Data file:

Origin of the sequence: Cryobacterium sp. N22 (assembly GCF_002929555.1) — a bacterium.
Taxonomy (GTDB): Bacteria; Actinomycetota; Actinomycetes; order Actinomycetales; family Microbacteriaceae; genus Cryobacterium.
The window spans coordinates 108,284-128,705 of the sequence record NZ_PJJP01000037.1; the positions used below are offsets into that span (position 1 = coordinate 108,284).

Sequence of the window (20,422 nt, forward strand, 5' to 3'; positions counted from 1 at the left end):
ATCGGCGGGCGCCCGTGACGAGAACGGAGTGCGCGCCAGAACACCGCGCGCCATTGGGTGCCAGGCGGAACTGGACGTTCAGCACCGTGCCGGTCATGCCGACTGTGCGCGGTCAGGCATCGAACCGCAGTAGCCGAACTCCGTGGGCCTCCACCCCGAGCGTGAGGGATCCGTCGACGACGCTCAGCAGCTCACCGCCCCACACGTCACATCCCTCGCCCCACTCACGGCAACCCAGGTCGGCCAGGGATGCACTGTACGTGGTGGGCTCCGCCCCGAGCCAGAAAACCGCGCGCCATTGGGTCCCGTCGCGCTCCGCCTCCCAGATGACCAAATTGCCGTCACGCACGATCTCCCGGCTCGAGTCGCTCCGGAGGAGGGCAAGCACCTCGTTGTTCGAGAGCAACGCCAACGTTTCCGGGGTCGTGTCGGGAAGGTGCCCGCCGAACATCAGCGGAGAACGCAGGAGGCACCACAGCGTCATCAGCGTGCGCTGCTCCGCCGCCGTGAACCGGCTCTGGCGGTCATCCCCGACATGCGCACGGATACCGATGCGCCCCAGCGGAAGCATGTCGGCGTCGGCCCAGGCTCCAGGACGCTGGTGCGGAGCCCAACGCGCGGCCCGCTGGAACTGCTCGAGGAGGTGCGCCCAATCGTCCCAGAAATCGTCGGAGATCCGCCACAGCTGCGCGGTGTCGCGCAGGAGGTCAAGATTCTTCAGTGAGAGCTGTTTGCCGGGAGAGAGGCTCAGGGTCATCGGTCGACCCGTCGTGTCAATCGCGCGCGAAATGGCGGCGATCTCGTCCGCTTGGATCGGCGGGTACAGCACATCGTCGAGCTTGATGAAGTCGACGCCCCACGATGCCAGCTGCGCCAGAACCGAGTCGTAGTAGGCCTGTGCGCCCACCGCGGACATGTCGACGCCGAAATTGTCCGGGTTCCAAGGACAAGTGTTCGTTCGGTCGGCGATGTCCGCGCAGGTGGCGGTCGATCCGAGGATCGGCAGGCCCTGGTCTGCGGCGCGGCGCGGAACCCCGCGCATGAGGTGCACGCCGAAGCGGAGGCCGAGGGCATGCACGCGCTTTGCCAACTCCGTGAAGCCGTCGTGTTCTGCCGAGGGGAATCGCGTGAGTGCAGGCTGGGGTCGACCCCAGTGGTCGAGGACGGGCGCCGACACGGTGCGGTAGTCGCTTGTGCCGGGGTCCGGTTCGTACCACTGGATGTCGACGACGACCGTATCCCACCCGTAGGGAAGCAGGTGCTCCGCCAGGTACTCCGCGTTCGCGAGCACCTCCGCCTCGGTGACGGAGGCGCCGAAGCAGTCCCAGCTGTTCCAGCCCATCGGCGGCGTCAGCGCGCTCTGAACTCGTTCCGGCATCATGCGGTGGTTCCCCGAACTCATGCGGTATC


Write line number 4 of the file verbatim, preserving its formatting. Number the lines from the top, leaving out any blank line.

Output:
Sequence of the window (20,422 nt, forward strand, 5' to 3'; positions counted from 1 at the left end):